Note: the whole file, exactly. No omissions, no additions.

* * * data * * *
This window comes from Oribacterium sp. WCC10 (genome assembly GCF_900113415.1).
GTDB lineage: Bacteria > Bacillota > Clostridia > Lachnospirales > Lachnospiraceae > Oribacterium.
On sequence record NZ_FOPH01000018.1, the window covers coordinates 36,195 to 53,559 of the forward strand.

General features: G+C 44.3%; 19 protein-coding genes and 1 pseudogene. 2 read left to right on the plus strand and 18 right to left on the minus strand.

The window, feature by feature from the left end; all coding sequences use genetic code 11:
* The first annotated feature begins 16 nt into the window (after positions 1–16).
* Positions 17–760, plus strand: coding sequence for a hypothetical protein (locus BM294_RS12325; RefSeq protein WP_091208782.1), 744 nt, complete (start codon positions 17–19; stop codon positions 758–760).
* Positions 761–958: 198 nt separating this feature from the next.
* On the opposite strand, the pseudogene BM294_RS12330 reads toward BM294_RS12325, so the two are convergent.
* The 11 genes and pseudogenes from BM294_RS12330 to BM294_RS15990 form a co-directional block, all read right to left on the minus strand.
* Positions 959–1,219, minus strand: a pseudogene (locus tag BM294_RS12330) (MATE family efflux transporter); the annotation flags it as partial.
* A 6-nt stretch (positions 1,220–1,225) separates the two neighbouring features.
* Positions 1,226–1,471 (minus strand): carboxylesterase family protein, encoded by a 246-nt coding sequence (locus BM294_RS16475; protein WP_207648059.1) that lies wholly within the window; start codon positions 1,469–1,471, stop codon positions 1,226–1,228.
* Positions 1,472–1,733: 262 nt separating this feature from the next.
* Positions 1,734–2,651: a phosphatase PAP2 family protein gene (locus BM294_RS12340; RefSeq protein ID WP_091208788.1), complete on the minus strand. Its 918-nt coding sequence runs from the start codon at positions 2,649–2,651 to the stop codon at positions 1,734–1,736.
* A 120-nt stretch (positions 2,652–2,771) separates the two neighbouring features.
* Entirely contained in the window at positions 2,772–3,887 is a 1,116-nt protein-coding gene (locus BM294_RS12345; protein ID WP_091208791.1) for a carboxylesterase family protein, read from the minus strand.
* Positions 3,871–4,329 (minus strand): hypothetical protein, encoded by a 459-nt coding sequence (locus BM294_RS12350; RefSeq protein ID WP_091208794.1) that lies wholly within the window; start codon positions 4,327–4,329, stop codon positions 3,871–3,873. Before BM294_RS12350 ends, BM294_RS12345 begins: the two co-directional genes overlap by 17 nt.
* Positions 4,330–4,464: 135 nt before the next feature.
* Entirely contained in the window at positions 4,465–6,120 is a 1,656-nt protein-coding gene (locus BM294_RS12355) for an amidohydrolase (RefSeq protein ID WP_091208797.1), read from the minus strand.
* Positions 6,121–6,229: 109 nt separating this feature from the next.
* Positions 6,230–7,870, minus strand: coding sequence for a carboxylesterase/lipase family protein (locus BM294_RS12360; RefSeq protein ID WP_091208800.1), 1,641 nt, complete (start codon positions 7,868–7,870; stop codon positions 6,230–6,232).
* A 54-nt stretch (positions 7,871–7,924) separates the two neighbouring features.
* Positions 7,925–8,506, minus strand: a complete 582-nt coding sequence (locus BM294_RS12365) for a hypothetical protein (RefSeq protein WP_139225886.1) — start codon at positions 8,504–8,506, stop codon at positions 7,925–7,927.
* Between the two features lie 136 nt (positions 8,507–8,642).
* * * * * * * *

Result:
This window comes from Oribacterium sp. WCC10 (genome assembly GCF_900113415.1).
GTDB lineage: Bacteria > Bacillota > Clostridia > Lachnospirales > Lachnospiraceae > Oribacterium.
On sequence record NZ_FOPH01000018.1, the window covers coordinates 36,195 to 53,559 of the forward strand.

General features: G+C 44.3%; 19 protein-coding genes and 1 pseudogene. 2 read left to right on the plus strand and 18 right to left on the minus strand.

The window, feature by feature from the left end; all coding sequences use genetic code 11:
* The first annotated feature begins 16 nt into the window (after positions 1–16).
* Positions 17–760, plus strand: coding sequence for a hypothetical protein (locus BM294_RS12325; RefSeq protein WP_091208782.1), 744 nt, complete (start codon positions 17–19; stop codon positions 758–760).
* Positions 761–958: 198 nt separating this feature from the next.
* On the opposite strand, the pseudogene BM294_RS12330 reads toward BM294_RS12325, so the two are convergent.
* The 11 genes and pseudogenes from BM294_RS12330 to BM294_RS15990 form a co-directional block, all read right to left on the minus strand.
* Positions 959–1,219, minus strand: a pseudogene (locus tag BM294_RS12330) (MATE family efflux transporter); the annotation flags it as partial.
* A 6-nt stretch (positions 1,220–1,225) separates the two neighbouring features.
* Positions 1,226–1,471 (minus strand): carboxylesterase family protein, encoded by a 246-nt coding sequence (locus BM294_RS16475; protein WP_207648059.1) that lies wholly within the window; start codon positions 1,469–1,471, stop codon positions 1,226–1,228.
* Positions 1,472–1,733: 262 nt separating this feature from the next.
* Positions 1,734–2,651: a phosphatase PAP2 family protein gene (locus BM294_RS12340; RefSeq protein ID WP_091208788.1), complete on the minus strand. Its 918-nt coding sequence runs from the start codon at positions 2,649–2,651 to the stop codon at positions 1,734–1,736.
* A 120-nt stretch (positions 2,652–2,771) separates the two neighbouring features.
* Entirely contained in the window at positions 2,772–3,887 is a 1,116-nt protein-coding gene (locus BM294_RS12345; protein ID WP_091208791.1) for a carboxylesterase family protein, read from the minus strand.
* Positions 3,871–4,329 (minus strand): hypothetical protein, encoded by a 459-nt coding sequence (locus BM294_RS12350; RefSeq protein ID WP_091208794.1) that lies wholly within the window; start codon positions 4,327–4,329, stop codon positions 3,871–3,873. Before BM294_RS12350 ends, BM294_RS12345 begins: the two co-directional genes overlap by 17 nt.
* Positions 4,330–4,464: 135 nt before the next feature.
* Entirely contained in the window at positions 4,465–6,120 is a 1,656-nt protein-coding gene (locus BM294_RS12355) for an amidohydrolase (RefSeq protein ID WP_091208797.1), read from the minus strand.
* Positions 6,121–6,229: 109 nt separating this feature from the next.
* Positions 6,230–7,870, minus strand: coding sequence for a carboxylesterase/lipase family protein (locus BM294_RS12360; RefSeq protein ID WP_091208800.1), 1,641 nt, complete (start codon positions 7,868–7,870; stop codon positions 6,230–6,232).
* A 54-nt stretch (positions 7,871–7,924) separates the two neighbouring features.
* Positions 7,925–8,506, minus strand: a complete 582-nt coding sequence (locus BM294_RS12365) for a hypothetical protein (RefSeq protein WP_139225886.1) — start codon at positions 8,504–8,506, stop codon at positions 7,925–7,927.
* Between the two features lie 136 nt (positions 8,507–8,642).